Extra HSTs from Tri-Ball

Snowball Triangle Example

Since this has some snowball corners, if you double-sew that seam 1/2″ apart, then cut in between the two lines of stitching, you can get some fun HSTs.

Orange Fields HSH

I’m also re-writing, re-freshing my Home, Sweet Home pattern, and changed up some of the construction techniques, so I made up a new version.  I call this my Orange Grove Houses, especially now that its January and all the citrus is popping out in Southern California!

Quilted My Small World

Lastly, before this cold hit, I was able to finish up the quilting on My Small World. It’s good to hit the pause button now and again, to enjoy the (here comes my Jane Austin voice) fruits of our labors, the blessing of our handiwork.

Now I’m going back to the bed to practice some fainting and work on handling those nasty spells that come over a Victorian woman.  But boy, do I love all the clothes they wear.  It’s worth watching that show, if only to catch a glimpse of Miss Heywood’s dress with the pineapple sleeve caps!

sanditon-charlotte-heywood-sidney-parker-1571036275.jpg

Happy Quilting!

Quilt National 15: the best of collection “Contemporary Quilts B”

Google France

There!  Now do you feel like you are in France?  (This is what I saw every morning.)

I am recapping, in a series of posts, my experience in visiting the Carrefours European Patchwork Meeting, in the Alsace region of France this past September.  In case you came at this topic sideways (which is usually how the internet works), I have created a master post, with links to the exhibits.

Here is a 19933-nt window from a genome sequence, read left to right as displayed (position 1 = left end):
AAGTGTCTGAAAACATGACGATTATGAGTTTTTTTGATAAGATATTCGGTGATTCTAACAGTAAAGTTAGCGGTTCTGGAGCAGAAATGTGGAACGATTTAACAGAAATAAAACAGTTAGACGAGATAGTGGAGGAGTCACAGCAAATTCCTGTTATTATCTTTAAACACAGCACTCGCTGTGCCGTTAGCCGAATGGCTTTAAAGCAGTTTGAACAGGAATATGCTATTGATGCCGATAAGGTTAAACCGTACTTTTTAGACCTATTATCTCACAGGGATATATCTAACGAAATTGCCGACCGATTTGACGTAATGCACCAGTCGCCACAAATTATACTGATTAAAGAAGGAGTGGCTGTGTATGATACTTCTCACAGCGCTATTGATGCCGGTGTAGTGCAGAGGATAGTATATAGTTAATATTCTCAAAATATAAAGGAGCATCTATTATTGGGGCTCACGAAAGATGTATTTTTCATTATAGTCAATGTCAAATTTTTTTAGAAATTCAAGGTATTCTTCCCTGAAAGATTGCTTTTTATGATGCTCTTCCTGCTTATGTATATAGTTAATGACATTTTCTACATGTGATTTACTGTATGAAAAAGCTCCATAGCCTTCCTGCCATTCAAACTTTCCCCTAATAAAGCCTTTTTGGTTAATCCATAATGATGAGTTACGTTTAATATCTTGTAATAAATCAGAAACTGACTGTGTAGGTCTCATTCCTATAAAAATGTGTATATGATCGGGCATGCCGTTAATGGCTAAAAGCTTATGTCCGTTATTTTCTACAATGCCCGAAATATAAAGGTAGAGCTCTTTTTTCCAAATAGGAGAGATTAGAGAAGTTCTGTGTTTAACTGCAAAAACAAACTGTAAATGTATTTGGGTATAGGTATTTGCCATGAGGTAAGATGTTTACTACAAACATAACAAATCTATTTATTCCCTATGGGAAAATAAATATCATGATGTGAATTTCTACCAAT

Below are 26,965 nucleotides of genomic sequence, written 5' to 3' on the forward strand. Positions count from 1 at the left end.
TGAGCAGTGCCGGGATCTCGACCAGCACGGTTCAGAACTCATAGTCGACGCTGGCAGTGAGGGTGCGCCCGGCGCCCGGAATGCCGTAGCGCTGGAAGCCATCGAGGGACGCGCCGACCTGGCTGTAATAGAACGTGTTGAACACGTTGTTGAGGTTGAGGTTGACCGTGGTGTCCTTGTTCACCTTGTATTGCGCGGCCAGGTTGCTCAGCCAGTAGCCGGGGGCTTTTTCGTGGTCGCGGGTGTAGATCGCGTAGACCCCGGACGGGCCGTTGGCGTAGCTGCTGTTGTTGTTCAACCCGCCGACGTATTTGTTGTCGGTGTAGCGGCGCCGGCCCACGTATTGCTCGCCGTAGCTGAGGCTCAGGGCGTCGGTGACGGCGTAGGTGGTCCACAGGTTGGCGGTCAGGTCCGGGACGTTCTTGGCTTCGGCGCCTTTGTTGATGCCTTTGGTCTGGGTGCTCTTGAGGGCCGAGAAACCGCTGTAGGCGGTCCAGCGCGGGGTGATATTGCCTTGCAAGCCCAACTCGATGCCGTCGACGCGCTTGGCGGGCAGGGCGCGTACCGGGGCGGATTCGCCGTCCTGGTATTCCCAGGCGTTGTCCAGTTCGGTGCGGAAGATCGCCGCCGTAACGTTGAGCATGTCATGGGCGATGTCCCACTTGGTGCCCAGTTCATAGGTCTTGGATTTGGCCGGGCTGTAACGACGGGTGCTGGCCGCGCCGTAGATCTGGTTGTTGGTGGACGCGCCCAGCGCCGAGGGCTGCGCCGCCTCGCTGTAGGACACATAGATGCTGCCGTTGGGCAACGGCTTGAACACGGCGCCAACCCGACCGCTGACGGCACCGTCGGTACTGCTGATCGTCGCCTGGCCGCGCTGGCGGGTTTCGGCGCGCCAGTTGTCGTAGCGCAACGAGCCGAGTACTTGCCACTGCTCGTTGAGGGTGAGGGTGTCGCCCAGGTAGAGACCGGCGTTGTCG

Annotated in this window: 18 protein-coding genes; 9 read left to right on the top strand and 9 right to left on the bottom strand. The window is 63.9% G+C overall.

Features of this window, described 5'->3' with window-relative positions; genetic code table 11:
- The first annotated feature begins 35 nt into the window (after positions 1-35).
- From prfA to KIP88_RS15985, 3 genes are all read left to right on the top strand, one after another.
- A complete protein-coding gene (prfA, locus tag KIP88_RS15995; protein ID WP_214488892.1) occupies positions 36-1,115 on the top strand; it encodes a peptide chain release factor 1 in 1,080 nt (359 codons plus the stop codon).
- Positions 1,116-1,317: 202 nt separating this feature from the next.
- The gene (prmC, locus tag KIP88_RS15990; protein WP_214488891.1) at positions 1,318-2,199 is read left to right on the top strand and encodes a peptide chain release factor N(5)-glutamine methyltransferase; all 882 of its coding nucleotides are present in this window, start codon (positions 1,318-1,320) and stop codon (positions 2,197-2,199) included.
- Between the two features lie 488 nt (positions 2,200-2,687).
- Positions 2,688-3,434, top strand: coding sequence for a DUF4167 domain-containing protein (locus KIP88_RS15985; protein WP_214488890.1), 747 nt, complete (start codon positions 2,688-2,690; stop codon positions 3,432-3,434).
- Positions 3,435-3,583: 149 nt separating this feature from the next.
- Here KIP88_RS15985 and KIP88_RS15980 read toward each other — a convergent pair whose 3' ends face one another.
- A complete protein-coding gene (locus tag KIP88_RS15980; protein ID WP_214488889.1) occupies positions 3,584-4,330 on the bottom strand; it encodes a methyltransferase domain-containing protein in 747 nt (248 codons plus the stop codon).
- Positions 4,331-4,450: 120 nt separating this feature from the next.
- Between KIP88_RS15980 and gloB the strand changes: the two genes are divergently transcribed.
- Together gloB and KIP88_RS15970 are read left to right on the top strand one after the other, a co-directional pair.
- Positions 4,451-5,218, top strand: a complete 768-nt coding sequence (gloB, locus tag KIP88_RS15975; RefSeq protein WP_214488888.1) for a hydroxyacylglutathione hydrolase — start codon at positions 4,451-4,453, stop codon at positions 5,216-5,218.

After visiting the vendors, and Gabrielle Paquin, the next quilt exhibit we went to was the best of the Contemporary Quilts B collection from Quilt National.  They have several groupings of quilts that travel, and since their European partner is this show, we were lucky to see some of these quilts.

dairybarn_frontofbarn_headerIf you don’t know about Quilt National, whose headquarters are in a former dairy barn in Athens, Ohio (above), you might want to read more about them.  Suffice it to say that their quilts are more artistic, less traditional and always intensively creative.

EPM_QltNational_1

The exhibit was in this site, with its half-timbered walls.  Inside it was very modern.

EPM_QltNational_2

36″ high by 40″ wide

Jayne Gaskins’ Memories (USA, 2014) paid homage to a street scene from somewhere in the Andes in South America (I assume), and was heavily thread-painted.  Detail is below, where you can see the dimensionality of this piece.

EPM_QltNational_2aEPM_QltNational_3

Skylight by Elizabeth Busch, USA, 2014.  Those spatters looked like dye discharge, and I wondered how she did it. It may have also been a batik-like process where she dyed it, then blocked it with a wax resist, then over-dyed it.  As this exhibit had no title cards, there was little information to go on.